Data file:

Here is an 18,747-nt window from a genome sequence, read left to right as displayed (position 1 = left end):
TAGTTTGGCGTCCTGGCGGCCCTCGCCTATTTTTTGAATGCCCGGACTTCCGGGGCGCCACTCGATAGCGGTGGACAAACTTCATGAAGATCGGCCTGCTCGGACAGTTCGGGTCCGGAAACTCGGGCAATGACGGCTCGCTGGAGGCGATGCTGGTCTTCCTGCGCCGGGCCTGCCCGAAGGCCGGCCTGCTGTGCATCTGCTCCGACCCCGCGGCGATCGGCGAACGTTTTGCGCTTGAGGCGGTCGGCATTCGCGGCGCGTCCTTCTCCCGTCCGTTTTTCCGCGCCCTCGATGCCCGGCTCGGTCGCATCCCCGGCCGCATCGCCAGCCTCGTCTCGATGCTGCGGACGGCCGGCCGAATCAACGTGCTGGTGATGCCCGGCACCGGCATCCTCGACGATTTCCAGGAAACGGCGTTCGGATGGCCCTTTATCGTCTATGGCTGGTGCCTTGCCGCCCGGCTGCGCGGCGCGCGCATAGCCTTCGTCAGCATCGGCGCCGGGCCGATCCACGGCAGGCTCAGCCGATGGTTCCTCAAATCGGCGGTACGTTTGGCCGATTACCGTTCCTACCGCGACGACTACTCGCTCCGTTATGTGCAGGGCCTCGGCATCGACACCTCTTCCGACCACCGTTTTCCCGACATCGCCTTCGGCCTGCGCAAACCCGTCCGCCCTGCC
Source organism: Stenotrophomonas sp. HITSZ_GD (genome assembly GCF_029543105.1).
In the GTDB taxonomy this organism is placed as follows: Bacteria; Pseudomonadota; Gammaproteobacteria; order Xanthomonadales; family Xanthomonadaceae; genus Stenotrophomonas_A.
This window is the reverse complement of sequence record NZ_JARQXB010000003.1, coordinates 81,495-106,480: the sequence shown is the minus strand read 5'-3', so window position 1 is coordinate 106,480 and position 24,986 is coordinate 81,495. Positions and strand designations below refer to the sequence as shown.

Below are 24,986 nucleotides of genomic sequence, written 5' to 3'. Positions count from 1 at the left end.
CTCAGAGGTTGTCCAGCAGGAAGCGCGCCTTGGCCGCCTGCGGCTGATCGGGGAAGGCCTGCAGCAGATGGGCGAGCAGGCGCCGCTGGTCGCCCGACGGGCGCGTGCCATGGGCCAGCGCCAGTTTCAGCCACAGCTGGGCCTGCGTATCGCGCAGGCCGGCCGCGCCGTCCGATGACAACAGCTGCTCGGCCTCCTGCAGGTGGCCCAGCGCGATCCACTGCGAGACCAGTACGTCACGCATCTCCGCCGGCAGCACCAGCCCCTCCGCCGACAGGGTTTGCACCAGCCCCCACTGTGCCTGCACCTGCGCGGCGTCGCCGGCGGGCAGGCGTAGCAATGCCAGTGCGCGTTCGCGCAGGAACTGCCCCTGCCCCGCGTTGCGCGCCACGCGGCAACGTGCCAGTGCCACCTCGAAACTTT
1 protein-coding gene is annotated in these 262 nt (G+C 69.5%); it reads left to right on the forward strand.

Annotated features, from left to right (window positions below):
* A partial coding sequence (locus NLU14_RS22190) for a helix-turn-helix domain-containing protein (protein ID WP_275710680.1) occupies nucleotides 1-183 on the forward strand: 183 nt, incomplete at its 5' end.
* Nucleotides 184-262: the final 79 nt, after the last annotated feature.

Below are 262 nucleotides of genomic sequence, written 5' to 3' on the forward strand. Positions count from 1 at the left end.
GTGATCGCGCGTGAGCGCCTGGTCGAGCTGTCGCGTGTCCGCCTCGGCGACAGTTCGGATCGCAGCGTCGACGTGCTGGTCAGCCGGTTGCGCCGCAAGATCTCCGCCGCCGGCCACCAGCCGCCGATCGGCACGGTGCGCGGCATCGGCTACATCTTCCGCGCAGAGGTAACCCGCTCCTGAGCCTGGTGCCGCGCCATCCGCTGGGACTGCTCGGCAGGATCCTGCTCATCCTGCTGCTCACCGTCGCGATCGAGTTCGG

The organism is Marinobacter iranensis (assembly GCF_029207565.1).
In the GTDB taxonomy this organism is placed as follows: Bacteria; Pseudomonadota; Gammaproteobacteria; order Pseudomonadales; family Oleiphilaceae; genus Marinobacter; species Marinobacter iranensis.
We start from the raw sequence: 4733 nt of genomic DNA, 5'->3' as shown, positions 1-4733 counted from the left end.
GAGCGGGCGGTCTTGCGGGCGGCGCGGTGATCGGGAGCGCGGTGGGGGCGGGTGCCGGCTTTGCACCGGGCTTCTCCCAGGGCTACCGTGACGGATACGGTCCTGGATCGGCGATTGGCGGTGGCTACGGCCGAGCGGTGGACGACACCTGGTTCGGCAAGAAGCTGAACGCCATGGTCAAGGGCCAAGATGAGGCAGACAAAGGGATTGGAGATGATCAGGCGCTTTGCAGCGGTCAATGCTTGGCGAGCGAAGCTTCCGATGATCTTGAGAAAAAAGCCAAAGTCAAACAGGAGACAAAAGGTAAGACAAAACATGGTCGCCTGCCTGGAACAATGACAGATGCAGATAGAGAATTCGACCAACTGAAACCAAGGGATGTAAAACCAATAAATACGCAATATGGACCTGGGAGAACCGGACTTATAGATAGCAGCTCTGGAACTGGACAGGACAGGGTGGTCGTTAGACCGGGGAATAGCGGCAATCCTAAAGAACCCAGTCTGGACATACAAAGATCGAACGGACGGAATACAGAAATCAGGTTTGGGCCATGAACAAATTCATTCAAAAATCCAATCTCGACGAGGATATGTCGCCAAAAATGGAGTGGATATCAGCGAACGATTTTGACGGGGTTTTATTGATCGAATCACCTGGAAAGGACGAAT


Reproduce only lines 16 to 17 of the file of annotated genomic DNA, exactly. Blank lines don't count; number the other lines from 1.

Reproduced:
We start from the raw sequence: 4733 nt of genomic DNA, 5'->3' as shown, positions 1-4733 counted from the left end.
GAGCGGGCGGTCTTGCGGGCGGCGCGGTGATCGGGAGCGCGGTGGGGGCGGGTGCCGGCTTTGCACCGGGCTTCTCCCAGGGCTACCGTGACGGATACGGTCCTGGATCGGCGATTGGCGGTGGCTACGGCCGAGCGGTGGACGACACCTGGTTCGGCAAGAAGCTGAACGCCATGGTCAAGGGCCAAGATGAGGCAGACAAAGGGATTGGAGATGATCAGGCGCTTTGCAGCGGTCAATGCTTGGCGAGCGAAGCTTCCGATGATCTTGAGAAAAAAGCCAAAGTCAAACAGGAGACAAAAGGTAAGACAAAACATGGTCGCCTGCCTGGAACAATGACAGATGCAGATAGAGAATTCGACCAACTGAAACCAAGGGATGTAAAACCAATAAATACGCAATATGGACCTGGGAGAACCGGACTTATAGATAGCAGCTCTGGAACTGGACAGGACAGGGTGGTCGTTAGACCGGGGAATAGCGGCAATCCTAAAGAACCCAGTCTGGACATACAAAGATCGAACGGACGGAATACAGAAATCAGGTTTGGGCCATGAACAAATTCATTCAAAAATCCAATCTCGACGAGGATATGTCGCCAAAAATGGAGTGGATATCAGCGAACGATTTTGACGGGGTTTTATTGATCGAATCACCTGGAAAGGACGAAT